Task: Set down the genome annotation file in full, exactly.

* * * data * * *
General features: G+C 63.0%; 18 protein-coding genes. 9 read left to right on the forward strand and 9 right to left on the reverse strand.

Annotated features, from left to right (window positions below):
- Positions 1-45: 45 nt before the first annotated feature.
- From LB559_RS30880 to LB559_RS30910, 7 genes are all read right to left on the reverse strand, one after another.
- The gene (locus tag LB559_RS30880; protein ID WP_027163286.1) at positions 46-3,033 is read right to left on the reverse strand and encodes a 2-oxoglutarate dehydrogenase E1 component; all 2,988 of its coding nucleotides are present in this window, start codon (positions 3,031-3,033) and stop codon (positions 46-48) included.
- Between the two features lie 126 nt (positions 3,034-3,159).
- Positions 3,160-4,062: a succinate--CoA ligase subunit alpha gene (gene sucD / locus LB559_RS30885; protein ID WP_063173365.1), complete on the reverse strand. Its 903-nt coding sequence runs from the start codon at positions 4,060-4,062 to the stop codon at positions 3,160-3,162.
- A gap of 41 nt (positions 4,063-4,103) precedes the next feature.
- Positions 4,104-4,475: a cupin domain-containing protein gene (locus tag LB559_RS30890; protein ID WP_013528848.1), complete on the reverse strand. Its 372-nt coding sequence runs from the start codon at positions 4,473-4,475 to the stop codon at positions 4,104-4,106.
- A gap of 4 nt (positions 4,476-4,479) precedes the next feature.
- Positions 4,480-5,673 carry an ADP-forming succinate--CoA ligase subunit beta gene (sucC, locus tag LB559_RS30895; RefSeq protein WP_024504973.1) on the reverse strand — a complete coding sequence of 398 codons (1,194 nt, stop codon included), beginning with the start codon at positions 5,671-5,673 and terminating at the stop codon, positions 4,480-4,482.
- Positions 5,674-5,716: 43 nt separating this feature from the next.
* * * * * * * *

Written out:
General features: G+C 63.0%; 18 protein-coding genes. 9 read left to right on the forward strand and 9 right to left on the reverse strand.

Annotated features, from left to right (window positions below):
- Positions 1-45: 45 nt before the first annotated feature.
- From LB559_RS30880 to LB559_RS30910, 7 genes are all read right to left on the reverse strand, one after another.
- The gene (locus tag LB559_RS30880; protein ID WP_027163286.1) at positions 46-3,033 is read right to left on the reverse strand and encodes a 2-oxoglutarate dehydrogenase E1 component; all 2,988 of its coding nucleotides are present in this window, start codon (positions 3,031-3,033) and stop codon (positions 46-48) included.
- Between the two features lie 126 nt (positions 3,034-3,159).
- Positions 3,160-4,062: a succinate--CoA ligase subunit alpha gene (gene sucD / locus LB559_RS30885; protein ID WP_063173365.1), complete on the reverse strand. Its 903-nt coding sequence runs from the start codon at positions 4,060-4,062 to the stop codon at positions 3,160-3,162.
- A gap of 41 nt (positions 4,063-4,103) precedes the next feature.
- Positions 4,104-4,475: a cupin domain-containing protein gene (locus tag LB559_RS30890; protein ID WP_013528848.1), complete on the reverse strand. Its 372-nt coding sequence runs from the start codon at positions 4,473-4,475 to the stop codon at positions 4,104-4,106.
- A gap of 4 nt (positions 4,476-4,479) precedes the next feature.
- Positions 4,480-5,673 carry an ADP-forming succinate--CoA ligase subunit beta gene (sucC, locus tag LB559_RS30895; RefSeq protein WP_024504973.1) on the reverse strand — a complete coding sequence of 398 codons (1,194 nt, stop codon included), beginning with the start codon at positions 5,671-5,673 and terminating at the stop codon, positions 4,480-4,482.
- Positions 5,674-5,716: 43 nt separating this feature from the next.